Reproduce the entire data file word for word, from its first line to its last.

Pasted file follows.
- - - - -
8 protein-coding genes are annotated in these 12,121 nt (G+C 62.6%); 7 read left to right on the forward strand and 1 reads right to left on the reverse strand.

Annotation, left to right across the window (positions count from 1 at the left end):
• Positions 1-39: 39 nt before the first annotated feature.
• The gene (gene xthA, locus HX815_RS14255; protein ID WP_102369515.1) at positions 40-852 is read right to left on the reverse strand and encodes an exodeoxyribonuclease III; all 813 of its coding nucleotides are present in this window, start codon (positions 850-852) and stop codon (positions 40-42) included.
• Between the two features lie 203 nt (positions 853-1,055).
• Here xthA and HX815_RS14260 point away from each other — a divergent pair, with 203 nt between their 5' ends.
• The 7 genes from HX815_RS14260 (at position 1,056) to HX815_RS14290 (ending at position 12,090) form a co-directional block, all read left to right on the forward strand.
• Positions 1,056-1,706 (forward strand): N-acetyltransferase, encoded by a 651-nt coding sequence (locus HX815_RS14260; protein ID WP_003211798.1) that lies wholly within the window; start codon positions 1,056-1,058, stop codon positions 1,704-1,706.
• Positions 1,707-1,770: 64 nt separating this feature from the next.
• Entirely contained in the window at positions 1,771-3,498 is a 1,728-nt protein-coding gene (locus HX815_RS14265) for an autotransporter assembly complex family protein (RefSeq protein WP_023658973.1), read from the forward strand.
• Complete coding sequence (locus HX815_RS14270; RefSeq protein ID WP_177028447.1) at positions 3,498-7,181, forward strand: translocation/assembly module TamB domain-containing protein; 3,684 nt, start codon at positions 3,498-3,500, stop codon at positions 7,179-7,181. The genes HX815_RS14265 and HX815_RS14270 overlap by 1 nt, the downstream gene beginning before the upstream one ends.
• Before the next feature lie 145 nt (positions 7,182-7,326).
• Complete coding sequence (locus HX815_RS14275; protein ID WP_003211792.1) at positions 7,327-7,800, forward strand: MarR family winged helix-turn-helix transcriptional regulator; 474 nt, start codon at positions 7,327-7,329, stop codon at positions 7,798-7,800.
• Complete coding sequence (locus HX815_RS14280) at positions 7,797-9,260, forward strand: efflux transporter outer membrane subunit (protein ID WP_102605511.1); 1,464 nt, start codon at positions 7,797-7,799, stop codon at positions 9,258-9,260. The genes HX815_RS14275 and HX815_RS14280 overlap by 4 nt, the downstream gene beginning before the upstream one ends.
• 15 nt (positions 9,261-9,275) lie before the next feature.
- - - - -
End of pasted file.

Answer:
8 protein-coding genes are annotated in these 12,121 nt (G+C 62.6%); 7 read left to right on the forward strand and 1 reads right to left on the reverse strand.

Annotation, left to right across the window (positions count from 1 at the left end):
• Positions 1-39: 39 nt before the first annotated feature.
• The gene (gene xthA, locus HX815_RS14255; protein ID WP_102369515.1) at positions 40-852 is read right to left on the reverse strand and encodes an exodeoxyribonuclease III; all 813 of its coding nucleotides are present in this window, start codon (positions 850-852) and stop codon (positions 40-42) included.
• Between the two features lie 203 nt (positions 853-1,055).
• Here xthA and HX815_RS14260 point away from each other — a divergent pair, with 203 nt between their 5' ends.
• The 7 genes from HX815_RS14260 (at position 1,056) to HX815_RS14290 (ending at position 12,090) form a co-directional block, all read left to right on the forward strand.
• Positions 1,056-1,706 (forward strand): N-acetyltransferase, encoded by a 651-nt coding sequence (locus HX815_RS14260; protein ID WP_003211798.1) that lies wholly within the window; start codon positions 1,056-1,058, stop codon positions 1,704-1,706.
• Positions 1,707-1,770: 64 nt separating this feature from the next.
• Entirely contained in the window at positions 1,771-3,498 is a 1,728-nt protein-coding gene (locus HX815_RS14265) for an autotransporter assembly complex family protein (RefSeq protein WP_023658973.1), read from the forward strand.
• Complete coding sequence (locus HX815_RS14270; RefSeq protein ID WP_177028447.1) at positions 3,498-7,181, forward strand: translocation/assembly module TamB domain-containing protein; 3,684 nt, start codon at positions 3,498-3,500, stop codon at positions 7,179-7,181. The genes HX815_RS14265 and HX815_RS14270 overlap by 1 nt, the downstream gene beginning before the upstream one ends.
• Before the next feature lie 145 nt (positions 7,182-7,326).
• Complete coding sequence (locus HX815_RS14275; protein ID WP_003211792.1) at positions 7,327-7,800, forward strand: MarR family winged helix-turn-helix transcriptional regulator; 474 nt, start codon at positions 7,327-7,329, stop codon at positions 7,798-7,800.
• Complete coding sequence (locus HX815_RS14280) at positions 7,797-9,260, forward strand: efflux transporter outer membrane subunit (protein ID WP_102605511.1); 1,464 nt, start codon at positions 7,797-7,799, stop codon at positions 9,258-9,260. The genes HX815_RS14275 and HX815_RS14280 overlap by 4 nt, the downstream gene beginning before the upstream one ends.
• 15 nt (positions 9,261-9,275) lie before the next feature.